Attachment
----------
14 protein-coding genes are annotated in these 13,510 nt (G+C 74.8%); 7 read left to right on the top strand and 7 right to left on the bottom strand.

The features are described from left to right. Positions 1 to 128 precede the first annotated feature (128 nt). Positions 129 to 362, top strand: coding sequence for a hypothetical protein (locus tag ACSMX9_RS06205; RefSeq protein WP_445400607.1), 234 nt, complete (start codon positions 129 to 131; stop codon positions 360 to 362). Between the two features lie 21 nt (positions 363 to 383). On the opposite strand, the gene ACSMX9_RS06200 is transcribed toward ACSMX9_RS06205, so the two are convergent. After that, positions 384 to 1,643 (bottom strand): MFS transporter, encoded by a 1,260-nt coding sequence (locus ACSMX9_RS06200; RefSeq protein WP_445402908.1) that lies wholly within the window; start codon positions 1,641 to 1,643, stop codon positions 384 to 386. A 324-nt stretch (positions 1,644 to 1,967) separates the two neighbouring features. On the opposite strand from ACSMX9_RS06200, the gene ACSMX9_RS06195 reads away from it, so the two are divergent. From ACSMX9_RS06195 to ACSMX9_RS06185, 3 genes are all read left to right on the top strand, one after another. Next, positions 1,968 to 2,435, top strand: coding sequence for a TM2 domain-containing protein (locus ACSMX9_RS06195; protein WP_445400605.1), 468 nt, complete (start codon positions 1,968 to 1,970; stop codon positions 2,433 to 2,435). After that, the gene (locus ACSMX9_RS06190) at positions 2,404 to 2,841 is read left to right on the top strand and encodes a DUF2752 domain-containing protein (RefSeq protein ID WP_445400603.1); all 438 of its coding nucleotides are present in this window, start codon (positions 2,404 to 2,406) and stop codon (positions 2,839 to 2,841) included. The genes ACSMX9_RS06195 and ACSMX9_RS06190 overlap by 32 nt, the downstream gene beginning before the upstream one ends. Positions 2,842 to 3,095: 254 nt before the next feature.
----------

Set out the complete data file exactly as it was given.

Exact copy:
14 protein-coding genes are annotated in these 13,510 nt (G+C 74.8%); 7 read left to right on the top strand and 7 right to left on the bottom strand.

The features are described from left to right. Positions 1 to 128 precede the first annotated feature (128 nt). Positions 129 to 362, top strand: coding sequence for a hypothetical protein (locus tag ACSMX9_RS06205; RefSeq protein WP_445400607.1), 234 nt, complete (start codon positions 129 to 131; stop codon positions 360 to 362). Between the two features lie 21 nt (positions 363 to 383). On the opposite strand, the gene ACSMX9_RS06200 is transcribed toward ACSMX9_RS06205, so the two are convergent. After that, positions 384 to 1,643 (bottom strand): MFS transporter, encoded by a 1,260-nt coding sequence (locus ACSMX9_RS06200; RefSeq protein WP_445402908.1) that lies wholly within the window; start codon positions 1,641 to 1,643, stop codon positions 384 to 386. A 324-nt stretch (positions 1,644 to 1,967) separates the two neighbouring features. On the opposite strand from ACSMX9_RS06200, the gene ACSMX9_RS06195 reads away from it, so the two are divergent. From ACSMX9_RS06195 to ACSMX9_RS06185, 3 genes are all read left to right on the top strand, one after another. Next, positions 1,968 to 2,435, top strand: coding sequence for a TM2 domain-containing protein (locus ACSMX9_RS06195; protein WP_445400605.1), 468 nt, complete (start codon positions 1,968 to 1,970; stop codon positions 2,433 to 2,435). After that, the gene (locus ACSMX9_RS06190) at positions 2,404 to 2,841 is read left to right on the top strand and encodes a DUF2752 domain-containing protein (RefSeq protein ID WP_445400603.1); all 438 of its coding nucleotides are present in this window, start codon (positions 2,404 to 2,406) and stop codon (positions 2,839 to 2,841) included. The genes ACSMX9_RS06195 and ACSMX9_RS06190 overlap by 32 nt, the downstream gene beginning before the upstream one ends. Positions 2,842 to 3,095: 254 nt before the next feature.